The Berliner Life

In Berlin, Travel Guides
facebooktwittergoogle_plusredditpinterestlinkedinmail

The Berliner Life

Berlin is the city that never sleeps, like New York, so this is the reason why this vibrant and amazing german city is called “The European New York”.

I lived in Berlin for three years from 2012 to 2015 and I can ensure you that it is a city which caught you, it doesn´t let you to leave it.

I will write about Berlin so many times in this blog because it is a city which deserves a lot of posts. As a fake Berlinerin (a girl/woman from Berlin) I will give you here the best recommendations of the city, from where to live, where to go to german lessons to the places where to eat and of course to hang out.

WHERE TO LIVE IN BERLIN?

Let´s start today where to live in Berlin, the coolest and more fashionable city in the last years. Berlin is the capital of Germany and it has over three million people living there. The first which comes to your mind is that a big city like this it will have enough space for everybody and the answer is Jein (yes and no, how the germans say).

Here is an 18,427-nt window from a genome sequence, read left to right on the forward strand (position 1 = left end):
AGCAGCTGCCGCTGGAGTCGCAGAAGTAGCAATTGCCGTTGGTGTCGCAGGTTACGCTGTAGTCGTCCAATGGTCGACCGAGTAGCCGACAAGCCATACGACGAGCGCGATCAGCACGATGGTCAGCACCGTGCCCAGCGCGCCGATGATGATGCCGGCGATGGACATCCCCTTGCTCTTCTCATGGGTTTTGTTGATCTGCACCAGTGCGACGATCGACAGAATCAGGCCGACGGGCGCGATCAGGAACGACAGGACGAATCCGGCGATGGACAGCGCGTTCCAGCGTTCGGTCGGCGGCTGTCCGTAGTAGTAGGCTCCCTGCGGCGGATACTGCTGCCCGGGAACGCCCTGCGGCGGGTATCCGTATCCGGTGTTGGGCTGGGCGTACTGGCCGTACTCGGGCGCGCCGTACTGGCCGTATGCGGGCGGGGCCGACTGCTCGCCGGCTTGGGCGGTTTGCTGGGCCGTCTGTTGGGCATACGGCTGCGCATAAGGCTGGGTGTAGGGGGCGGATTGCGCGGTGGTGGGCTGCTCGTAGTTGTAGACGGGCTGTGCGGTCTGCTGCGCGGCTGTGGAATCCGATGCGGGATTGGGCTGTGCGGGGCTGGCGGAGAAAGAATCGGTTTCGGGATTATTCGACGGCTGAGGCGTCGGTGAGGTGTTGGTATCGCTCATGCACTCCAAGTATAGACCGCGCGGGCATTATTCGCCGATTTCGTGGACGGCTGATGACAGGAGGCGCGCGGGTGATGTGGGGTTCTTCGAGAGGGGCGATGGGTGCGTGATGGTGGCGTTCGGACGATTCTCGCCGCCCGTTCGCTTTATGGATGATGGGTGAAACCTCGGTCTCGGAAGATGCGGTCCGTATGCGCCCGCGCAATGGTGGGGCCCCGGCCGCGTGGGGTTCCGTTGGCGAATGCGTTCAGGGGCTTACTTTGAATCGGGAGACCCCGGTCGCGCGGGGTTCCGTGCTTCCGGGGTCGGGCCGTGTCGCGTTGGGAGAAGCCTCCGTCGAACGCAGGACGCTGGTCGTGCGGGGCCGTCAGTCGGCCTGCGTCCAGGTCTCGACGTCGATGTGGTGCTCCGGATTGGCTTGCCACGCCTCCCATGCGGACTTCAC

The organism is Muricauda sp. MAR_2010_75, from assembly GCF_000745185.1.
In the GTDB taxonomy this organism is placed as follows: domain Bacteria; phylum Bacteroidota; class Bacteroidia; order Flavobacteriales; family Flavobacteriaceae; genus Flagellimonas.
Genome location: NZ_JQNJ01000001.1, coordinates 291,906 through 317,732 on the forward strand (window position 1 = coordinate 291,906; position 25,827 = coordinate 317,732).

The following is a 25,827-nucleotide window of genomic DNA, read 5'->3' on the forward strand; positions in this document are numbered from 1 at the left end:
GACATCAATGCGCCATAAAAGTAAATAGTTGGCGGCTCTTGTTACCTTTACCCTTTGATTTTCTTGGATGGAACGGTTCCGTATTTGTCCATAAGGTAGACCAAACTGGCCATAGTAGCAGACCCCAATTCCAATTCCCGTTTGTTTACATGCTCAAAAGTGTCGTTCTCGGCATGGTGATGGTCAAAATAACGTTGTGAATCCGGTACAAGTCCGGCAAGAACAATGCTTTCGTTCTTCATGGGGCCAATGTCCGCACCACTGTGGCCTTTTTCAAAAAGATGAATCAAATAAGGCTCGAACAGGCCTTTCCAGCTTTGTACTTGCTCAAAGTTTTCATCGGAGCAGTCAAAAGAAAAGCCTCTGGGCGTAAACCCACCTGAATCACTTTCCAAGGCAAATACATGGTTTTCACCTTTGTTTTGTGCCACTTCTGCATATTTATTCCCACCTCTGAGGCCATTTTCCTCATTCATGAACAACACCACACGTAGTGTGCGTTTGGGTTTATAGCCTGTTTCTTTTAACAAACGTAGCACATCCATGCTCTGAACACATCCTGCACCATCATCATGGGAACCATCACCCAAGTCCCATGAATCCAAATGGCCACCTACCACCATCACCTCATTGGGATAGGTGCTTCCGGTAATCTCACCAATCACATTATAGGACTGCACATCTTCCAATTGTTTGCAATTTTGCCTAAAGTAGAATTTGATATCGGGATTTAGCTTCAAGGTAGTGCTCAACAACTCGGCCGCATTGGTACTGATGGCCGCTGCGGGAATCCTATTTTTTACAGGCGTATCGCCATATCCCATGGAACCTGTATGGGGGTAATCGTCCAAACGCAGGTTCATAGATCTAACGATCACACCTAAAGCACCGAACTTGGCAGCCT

The answer is affirmative because it is true that there are so many places to rent and even to buy (if you are interest in) but on the other hand the demand is so high thus the prices of the houses are increasing in the best neighborhoods in the city, where it is worthy to live because of their social and night life.

But not desperate my friends! I will give you some advises to find the best place in Berlin to live because is the place to be.

Ángela Pontes Rod´riguez

Reichstag in Tiergarten. Photo: Ángela Pontes Rodríguez

THE BERLINER NEIGHBORGHOODS